International film festival promotes cultural cooperation

Red carpets, spotlights, celebrities and cameras flashing.A scene straight from the Kodak Theater in Hollywood took place Tuesday outside the AMC Palace 9 theater in Fort Worth at the first Lone Star International Film Festival.

Celebrities such as Bill Paxton, Fred Durst, Martin Sheen, Jason Ritter and Steve-O will be walking the streets of Cowtown for more than 13 major independent films and nine international films that will be showing through Sunday.

The Lone Star International Film Festival, which is presented by the nonprofit organization Lone Star Film Society, is the first movie festival in Fort Worth since the cancellation of the Fort Worth Film Festival in 2002.

Critics are wondering whether this new festival will be able to last, Tom Huckabee, director of the festival, said.

“People have told me that Fort Worth cannot have festivals because it is not considered a film town,” he said. “People doubt the festival because they have not been correctly exposed to the art of film.”

Huckabee said Fort Worth is one of the only major cities in the U.S. without a major film festival, and by using the city as a hook, the festival can expose the environment to the rest of the world.

“Fort Worth is the key to the festival – not particularly our shows, but the environment,” he said. “Festivals like Sundance are horrible because it’s cold and snowing. However, here, you could not get better weather or more of an amazing downtown.”

Actor Bill Paxton, who starred in “Apollo 13”, “Titanic” and HBO’s “Big Love”, agreed.

“Every time I talk about Fort Worth in Hollywood, nobody knows how enriched with culture this town is,” said Paxton, a Fort Worth native. “Being from here, I am proud to promote this festival – it’s nice to touch home plate and give back to this community.”

The Western culture and variety of fine arts is what sold him on Fort Worth, Paxton said.

“I am hoping this festival grows and becomes an annual event, promoting the customs and arts embedded in this town,” he said.

Networks of venues are set up including the Kimbell Art Museum, the Amon Carter Museum and the Modern Art Museum of Fort Worth, along with several other cultural attractions, among them the Fort Worth Museum of Science and History, the National Cowgirl Museum and Hall of Fame and Casa Manana Theatre.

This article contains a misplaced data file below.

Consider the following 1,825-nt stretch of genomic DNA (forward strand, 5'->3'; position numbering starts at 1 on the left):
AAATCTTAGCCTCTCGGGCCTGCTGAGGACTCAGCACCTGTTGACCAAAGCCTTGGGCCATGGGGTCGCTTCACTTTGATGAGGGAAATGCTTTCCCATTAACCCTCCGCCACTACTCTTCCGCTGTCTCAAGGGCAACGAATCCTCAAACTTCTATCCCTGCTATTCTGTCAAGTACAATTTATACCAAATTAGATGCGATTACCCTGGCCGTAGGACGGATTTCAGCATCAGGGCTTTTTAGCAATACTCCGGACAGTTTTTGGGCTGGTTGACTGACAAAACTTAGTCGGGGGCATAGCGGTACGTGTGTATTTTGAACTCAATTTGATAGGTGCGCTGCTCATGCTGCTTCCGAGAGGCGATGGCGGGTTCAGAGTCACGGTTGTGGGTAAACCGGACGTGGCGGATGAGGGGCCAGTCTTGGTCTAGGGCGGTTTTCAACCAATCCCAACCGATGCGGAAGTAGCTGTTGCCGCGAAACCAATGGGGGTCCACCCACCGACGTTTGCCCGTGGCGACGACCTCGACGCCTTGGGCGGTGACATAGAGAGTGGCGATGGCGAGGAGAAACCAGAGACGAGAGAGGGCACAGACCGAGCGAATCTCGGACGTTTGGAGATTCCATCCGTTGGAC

The point of the festival is to spotlight culture in new and emerging artists, said Darla Robinson, Lone Star Film Society executive director.

“Our mission is to preserve and present the art of the moving image and examine its influence on world culture,” she said. “In light of this we are in association with the Sister Cities to bring a great unusual portion of the festival with us.

Fort Worth Sister Cities International is hosting an international film series today through Sunday at the AMC Palace as an accompanying event.

The idea of having the film series to highlight the culture of Fort Worth’s seven other sister cities, said Gail Barnes, Fort Worth Sister Cities International communications director.

Sister Cities International is a nonprofit network between U.S. and international communities. It is in an effort to increase global cooperation, to promote cultural understanding and to stimulate economic development, Barnes said. Some of the cities are Budapest, Hungary;; Nagaoka, Japan; and Bandung, Indonesia.

“Organizations come to Sister Cities to bring culture to events, and we are bringing the culture to the Lone Star International Film Festival,” she said. “Hopefully Fort Worth community members will come away from the weekend with a sense of richness and culture.”

Picking films for the festival has been an experience for Fort Worth Sister Cities International Film Committee Chairman, Steve Roth.

“It’s been pretty exciting researching and securing some of the top films from around the world and bringing them to Fort Worth; however, it’s a bit nerve racking too,” Roth said. “You know how tough it is to pick a movie that all of your friends will enjoy, so imagine going down to the video store to rent films you want the entire Metroplex to see and enjoy.”

Roth said Sister Cities has helped link Lone Star with some international contacts that, he hopes, will evolve into long-term cultural exchanges for the festival.

Joshua Cauthen, Fort Worth Sister Cities International program manager, said the film festivals will be a great experience for everyone.

“Having these film series’ available for the Fort Worth is a way for community members to experience parts of the world that they would never see,” the ’07 TCU almuni said. “There are several films and shows that will expose arts, music and culture to everyone.”

This festival will be what will launch the film career in Fort Worth, said Shauna Westfall, pr/marketing director for Lone Star Film Society.

“I believe this weekend will be an event of unique culture and environment that will attract a lot of spectators,” she said. “This festival is special and hopefully it will be the one that puts Fort Worth on the map.